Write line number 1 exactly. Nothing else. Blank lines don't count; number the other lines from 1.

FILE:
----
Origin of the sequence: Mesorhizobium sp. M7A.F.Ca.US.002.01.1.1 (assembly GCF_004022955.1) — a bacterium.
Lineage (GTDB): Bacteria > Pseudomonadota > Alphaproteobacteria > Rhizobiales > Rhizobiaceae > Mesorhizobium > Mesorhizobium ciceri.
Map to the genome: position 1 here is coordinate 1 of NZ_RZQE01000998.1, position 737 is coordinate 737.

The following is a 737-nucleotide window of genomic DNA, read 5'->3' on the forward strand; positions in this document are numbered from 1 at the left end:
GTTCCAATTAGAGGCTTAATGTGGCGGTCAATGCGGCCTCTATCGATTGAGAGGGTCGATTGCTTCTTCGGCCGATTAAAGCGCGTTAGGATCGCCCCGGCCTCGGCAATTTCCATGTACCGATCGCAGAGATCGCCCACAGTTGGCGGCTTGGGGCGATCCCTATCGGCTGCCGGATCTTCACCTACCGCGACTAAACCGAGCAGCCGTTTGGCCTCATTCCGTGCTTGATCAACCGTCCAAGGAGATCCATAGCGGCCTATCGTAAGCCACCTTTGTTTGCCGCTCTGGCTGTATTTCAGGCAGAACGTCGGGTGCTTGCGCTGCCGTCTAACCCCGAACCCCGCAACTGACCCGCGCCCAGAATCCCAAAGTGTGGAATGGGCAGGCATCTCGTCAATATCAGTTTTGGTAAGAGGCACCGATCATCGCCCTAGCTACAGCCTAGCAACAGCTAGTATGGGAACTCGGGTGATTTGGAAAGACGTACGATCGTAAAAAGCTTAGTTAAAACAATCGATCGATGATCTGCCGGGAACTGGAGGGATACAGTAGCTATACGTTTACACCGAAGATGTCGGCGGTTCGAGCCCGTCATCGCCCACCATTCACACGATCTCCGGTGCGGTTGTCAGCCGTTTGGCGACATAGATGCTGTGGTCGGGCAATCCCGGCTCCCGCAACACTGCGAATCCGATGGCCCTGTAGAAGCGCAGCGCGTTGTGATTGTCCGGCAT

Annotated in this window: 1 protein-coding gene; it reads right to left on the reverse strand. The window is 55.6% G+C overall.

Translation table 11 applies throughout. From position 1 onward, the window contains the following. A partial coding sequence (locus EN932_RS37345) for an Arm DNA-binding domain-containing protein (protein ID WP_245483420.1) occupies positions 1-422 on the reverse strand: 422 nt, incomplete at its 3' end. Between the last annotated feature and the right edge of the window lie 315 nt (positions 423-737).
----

Origin of the sequence: Mesorhizobium sp. M7A.F.Ca.US.002.01.1.1 (assembly GCF_004022955.1) — a bacterium.